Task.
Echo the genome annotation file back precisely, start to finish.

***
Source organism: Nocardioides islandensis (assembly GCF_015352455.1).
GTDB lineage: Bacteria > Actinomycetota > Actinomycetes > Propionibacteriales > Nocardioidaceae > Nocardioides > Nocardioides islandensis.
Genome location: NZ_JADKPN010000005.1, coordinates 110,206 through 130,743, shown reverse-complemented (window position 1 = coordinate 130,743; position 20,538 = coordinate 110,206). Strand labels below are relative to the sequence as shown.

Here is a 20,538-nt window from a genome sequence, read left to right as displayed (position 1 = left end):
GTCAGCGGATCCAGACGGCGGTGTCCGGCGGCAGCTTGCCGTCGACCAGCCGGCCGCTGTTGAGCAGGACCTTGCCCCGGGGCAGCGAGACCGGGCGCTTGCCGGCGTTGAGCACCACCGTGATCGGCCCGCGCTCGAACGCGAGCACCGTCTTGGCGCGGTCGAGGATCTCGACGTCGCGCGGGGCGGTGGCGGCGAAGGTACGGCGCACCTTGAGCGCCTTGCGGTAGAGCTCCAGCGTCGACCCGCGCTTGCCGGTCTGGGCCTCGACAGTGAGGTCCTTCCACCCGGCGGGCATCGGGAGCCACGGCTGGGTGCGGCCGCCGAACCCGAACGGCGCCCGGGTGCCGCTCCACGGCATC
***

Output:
Source organism: Nocardioides islandensis (assembly GCF_015352455.1).
GTDB lineage: Bacteria > Actinomycetota > Actinomycetes > Propionibacteriales > Nocardioidaceae > Nocardioides > Nocardioides islandensis.
Genome location: NZ_JADKPN010000005.1, coordinates 110,206 through 130,743, shown reverse-complemented (window position 1 = coordinate 130,743; position 20,538 = coordinate 110,206). Strand labels below are relative to the sequence as shown.

Here is a 20,538-nt window from a genome sequence, read left to right as displayed (position 1 = left end):
GTCAGCGGATCCAGACGGCGGTGTCCGGCGGCAGCTTGCCGTCGACCAGCCGGCCGCTGTTGAGCAGGACCTTGCCCCGGGGCAGCGAGACCGGGCGCTTGCCGGCGTTGAGCACCACCGTGATCGGCCCGCGCTCGAACGCGAGCACCGTCTTGGCGCGGTCGAGGATCTCGACGTCGCGCGGGGCGGTGGCGGCGAAGGTACGGCGCACCTTGAGCGCCTTGCGGTAGAGCTCCAGCGTCGACCCGCGCTTGCCGGTCTGGGCCTCGACAGTGAGGTCCTTCCACCCGGCGGGCATCGGGAGCCACGGCTGGGTGCGGCCGCCGAACCCGAACGGCGCCCGGGTGCCGCTCCACGGCATC